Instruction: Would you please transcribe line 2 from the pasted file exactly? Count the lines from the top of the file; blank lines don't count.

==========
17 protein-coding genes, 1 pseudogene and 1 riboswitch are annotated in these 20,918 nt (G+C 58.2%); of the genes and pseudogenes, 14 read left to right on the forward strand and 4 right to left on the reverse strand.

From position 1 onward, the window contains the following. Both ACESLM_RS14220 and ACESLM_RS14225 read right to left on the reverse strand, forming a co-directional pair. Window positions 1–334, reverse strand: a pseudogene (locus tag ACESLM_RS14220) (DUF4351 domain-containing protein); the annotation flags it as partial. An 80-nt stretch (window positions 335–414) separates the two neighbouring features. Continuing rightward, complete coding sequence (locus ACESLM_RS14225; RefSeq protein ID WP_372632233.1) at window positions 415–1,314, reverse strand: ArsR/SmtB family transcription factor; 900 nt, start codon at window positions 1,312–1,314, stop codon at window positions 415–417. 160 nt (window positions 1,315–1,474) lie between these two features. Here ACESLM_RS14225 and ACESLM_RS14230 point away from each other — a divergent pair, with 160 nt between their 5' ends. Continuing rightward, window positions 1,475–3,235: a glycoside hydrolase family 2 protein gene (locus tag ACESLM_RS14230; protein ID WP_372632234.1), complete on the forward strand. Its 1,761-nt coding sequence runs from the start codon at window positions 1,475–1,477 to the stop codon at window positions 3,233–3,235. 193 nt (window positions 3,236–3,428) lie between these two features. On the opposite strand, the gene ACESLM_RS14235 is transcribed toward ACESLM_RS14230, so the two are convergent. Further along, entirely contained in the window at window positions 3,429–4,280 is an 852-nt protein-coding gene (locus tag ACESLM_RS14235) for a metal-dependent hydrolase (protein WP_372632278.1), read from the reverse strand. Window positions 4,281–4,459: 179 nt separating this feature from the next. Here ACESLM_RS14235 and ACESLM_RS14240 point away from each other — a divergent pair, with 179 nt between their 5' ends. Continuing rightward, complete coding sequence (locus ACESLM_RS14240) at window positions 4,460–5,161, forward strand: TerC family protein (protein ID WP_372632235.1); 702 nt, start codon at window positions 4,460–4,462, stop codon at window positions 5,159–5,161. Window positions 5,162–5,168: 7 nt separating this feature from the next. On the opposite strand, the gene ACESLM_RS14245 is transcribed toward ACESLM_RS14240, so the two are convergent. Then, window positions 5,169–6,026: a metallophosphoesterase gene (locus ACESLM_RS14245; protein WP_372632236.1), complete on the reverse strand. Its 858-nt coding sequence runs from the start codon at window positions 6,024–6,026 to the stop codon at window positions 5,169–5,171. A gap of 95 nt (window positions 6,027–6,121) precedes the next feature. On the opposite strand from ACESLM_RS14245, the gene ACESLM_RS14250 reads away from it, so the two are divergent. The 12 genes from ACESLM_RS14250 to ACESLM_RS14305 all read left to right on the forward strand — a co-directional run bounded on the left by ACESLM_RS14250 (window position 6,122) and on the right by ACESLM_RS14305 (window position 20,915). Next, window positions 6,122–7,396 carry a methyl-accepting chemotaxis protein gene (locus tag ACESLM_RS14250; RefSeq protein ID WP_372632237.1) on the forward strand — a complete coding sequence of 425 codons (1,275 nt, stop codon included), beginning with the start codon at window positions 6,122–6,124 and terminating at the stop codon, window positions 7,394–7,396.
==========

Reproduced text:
From position 1 onward, the window contains the following. Both ACESLM_RS14220 and ACESLM_RS14225 read right to left on the reverse strand, forming a co-directional pair. Window positions 1–334, reverse strand: a pseudogene (locus tag ACESLM_RS14220) (DUF4351 domain-containing protein); the annotation flags it as partial. An 80-nt stretch (window positions 335–414) separates the two neighbouring features. Continuing rightward, complete coding sequence (locus ACESLM_RS14225; RefSeq protein ID WP_372632233.1) at window positions 415–1,314, reverse strand: ArsR/SmtB family transcription factor; 900 nt, start codon at window positions 1,312–1,314, stop codon at window positions 415–417. 160 nt (window positions 1,315–1,474) lie between these two features. Here ACESLM_RS14225 and ACESLM_RS14230 point away from each other — a divergent pair, with 160 nt between their 5' ends. Continuing rightward, window positions 1,475–3,235: a glycoside hydrolase family 2 protein gene (locus tag ACESLM_RS14230; protein ID WP_372632234.1), complete on the forward strand. Its 1,761-nt coding sequence runs from the start codon at window positions 1,475–1,477 to the stop codon at window positions 3,233–3,235. 193 nt (window positions 3,236–3,428) lie between these two features. On the opposite strand, the gene ACESLM_RS14235 is transcribed toward ACESLM_RS14230, so the two are convergent. Further along, entirely contained in the window at window positions 3,429–4,280 is an 852-nt protein-coding gene (locus tag ACESLM_RS14235) for a metal-dependent hydrolase (protein WP_372632278.1), read from the reverse strand. Window positions 4,281–4,459: 179 nt separating this feature from the next. Here ACESLM_RS14235 and ACESLM_RS14240 point away from each other — a divergent pair, with 179 nt between their 5' ends. Continuing rightward, complete coding sequence (locus ACESLM_RS14240) at window positions 4,460–5,161, forward strand: TerC family protein (protein ID WP_372632235.1); 702 nt, start codon at window positions 4,460–4,462, stop codon at window positions 5,159–5,161. Window positions 5,162–5,168: 7 nt separating this feature from the next. On the opposite strand, the gene ACESLM_RS14245 is transcribed toward ACESLM_RS14240, so the two are convergent. Then, window positions 5,169–6,026: a metallophosphoesterase gene (locus ACESLM_RS14245; protein WP_372632236.1), complete on the reverse strand. Its 858-nt coding sequence runs from the start codon at window positions 6,024–6,026 to the stop codon at window positions 5,169–5,171. A gap of 95 nt (window positions 6,027–6,121) precedes the next feature. On the opposite strand from ACESLM_RS14245, the gene ACESLM_RS14250 reads away from it, so the two are divergent. The 12 genes from ACESLM_RS14250 to ACESLM_RS14305 all read left to right on the forward strand — a co-directional run bounded on the left by ACESLM_RS14250 (window position 6,122) and on the right by ACESLM_RS14305 (window position 20,915). Next, window positions 6,122–7,396 carry a methyl-accepting chemotaxis protein gene (locus tag ACESLM_RS14250; RefSeq protein ID WP_372632237.1) on the forward strand — a complete coding sequence of 425 codons (1,275 nt, stop codon included), beginning with the start codon at window positions 6,122–6,124 and terminating at the stop codon, window positions 7,394–7,396.